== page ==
This FIS Council manifesto has developed from the traditions of the Green Charter of the Mainau Island and its initiator, Count Lennart Bernadotte. For many decades this Charter has supported the protection of nature and the environment for the benefit of humankind. This manifesto was unanimously approved at the 39th FIS Congress in Rio de Janeiro in 1994 and was presented by FIS President, Marc Hodler, to Countess Sonja Bernadotte on 20th October 1994 on the Isle of Mainau (GER).
FIS Mainau ManifestoFIS Mainau Manifesto
FIS Green Guide for EventsFIS Green Event Manual EN
FIS Green Event Manual DE
Skiing is enjoyed by many millions of people throughout the world as, above all, a recreational sport. It allows those participating to carry out an incredible variety of movements using simple methods, whether on skis or a snowboard.
At a time of year when sunshine is rare, the skier leaves behind gloomy winter days in the city and finds enjoyment in the open country. Bright light and fresh air, as well as physical activity within a beautiful landscape, are the basis for people’s enjoyment of skiing and for its health benefits.
Skiing is a shared, communal experience whose social aspects are important for families, groups and clubs. It offers young people a taste for action and so provides a high educational value.
As a result of the various international competitions and ski resorts situated all over the world, skiing helps develop close ties between people and nations.
Thanks to skiing and its 100 years of tradition, a specific cultural heritage has evolved. This has led in numerous countries, under different geographic, economic and social conditions, to developments notable for their individualism and unique values.
Skiing forms the basis for tourism in mountain areas and constitutes an essential factor in the economic survival of the people who live there. In effect, tourism provides the basis for social security and economic wealth in many mountainous regions and plays a role in reducing migration towards cities.
Skiing is carried out within a natural environment. Its impact upon this environment and landscape can be serious, as is the case with all exploitation and use of the earth’s resources.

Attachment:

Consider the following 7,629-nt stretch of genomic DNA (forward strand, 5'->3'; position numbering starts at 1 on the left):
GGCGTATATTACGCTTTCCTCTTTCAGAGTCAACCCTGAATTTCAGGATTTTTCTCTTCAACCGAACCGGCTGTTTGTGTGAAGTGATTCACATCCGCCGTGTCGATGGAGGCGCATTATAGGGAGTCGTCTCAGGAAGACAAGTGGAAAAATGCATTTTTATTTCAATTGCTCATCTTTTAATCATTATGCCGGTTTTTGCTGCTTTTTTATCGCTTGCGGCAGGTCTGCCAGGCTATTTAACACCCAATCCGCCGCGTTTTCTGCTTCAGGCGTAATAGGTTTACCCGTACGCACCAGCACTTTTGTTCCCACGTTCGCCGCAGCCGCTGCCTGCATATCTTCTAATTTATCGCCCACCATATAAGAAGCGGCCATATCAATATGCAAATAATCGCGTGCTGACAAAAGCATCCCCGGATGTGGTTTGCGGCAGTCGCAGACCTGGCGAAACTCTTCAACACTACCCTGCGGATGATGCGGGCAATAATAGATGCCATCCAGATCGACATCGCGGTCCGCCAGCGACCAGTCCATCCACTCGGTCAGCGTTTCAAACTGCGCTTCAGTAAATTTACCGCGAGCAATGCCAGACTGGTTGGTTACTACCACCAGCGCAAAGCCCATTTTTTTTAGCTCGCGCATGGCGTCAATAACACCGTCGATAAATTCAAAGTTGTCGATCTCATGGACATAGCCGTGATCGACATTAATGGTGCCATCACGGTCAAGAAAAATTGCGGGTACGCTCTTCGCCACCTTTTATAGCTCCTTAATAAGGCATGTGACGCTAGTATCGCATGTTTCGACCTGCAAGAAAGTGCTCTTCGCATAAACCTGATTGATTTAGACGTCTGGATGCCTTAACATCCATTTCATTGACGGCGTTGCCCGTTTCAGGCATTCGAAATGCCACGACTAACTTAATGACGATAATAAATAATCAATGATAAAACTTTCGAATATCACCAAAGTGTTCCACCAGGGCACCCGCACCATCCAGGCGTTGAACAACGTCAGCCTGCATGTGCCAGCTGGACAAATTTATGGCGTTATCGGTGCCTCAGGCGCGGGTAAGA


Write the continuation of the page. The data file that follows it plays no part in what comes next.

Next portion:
The environmental conflicts caused specifically by skiing are not the same on different continents and countries. Their gravity is determined by the specific landscape, the density of population, the intensity of use and the geology of the mountains in question.
The FIS recognises it has an ethical obligation to consider all questions relating to skiing as serious issues and is determined to prevent or reduce all possible negative repercussions on nature and the environment caused by the sport.
Those responsible for skiing strongly identify with the sections of the population who have become conscious and sensitive to the increasing pressure on the air, water, earth and climate - in short, the natural environment as a whole.
FIS agrees with the recommendations of the 1992 "United Nations Conference for the Environment and Development" in Rio de Janeiro which urge national associations and international federations to take the necessary actions to protect the environment. By laying down these general conditions, FIS contributes to the compatibility of skiing with the environment and to the general efforts taken to improve its condition.
FIS records in its charter the principle that skiing must take into account the preservation of nature and the environment.
FIS charges its member associations to organise their ski competitions and ski events according to the guidelines which are recognised by the international community and to construct their facilities and corresponding infrastructure in compatibility with the environment.
To these ends, FIS seeks advice from independent experts on environmental questions.
The aims, however, cannot be adopted in an identical way throughout the world. It is necessary to take into account the different national, cultural and social conditions and find appropriate solutions.
For international competitions, guidelines will be put into place with which the facilities and the organisation of the competitions must conform to ensure accordance with environmental protection.
If possible, already existing facilities should be used for major events.
If, for development reasons, new buildings or facilities prove necessary, it remains essential that their construction meets all of the principles outlined above.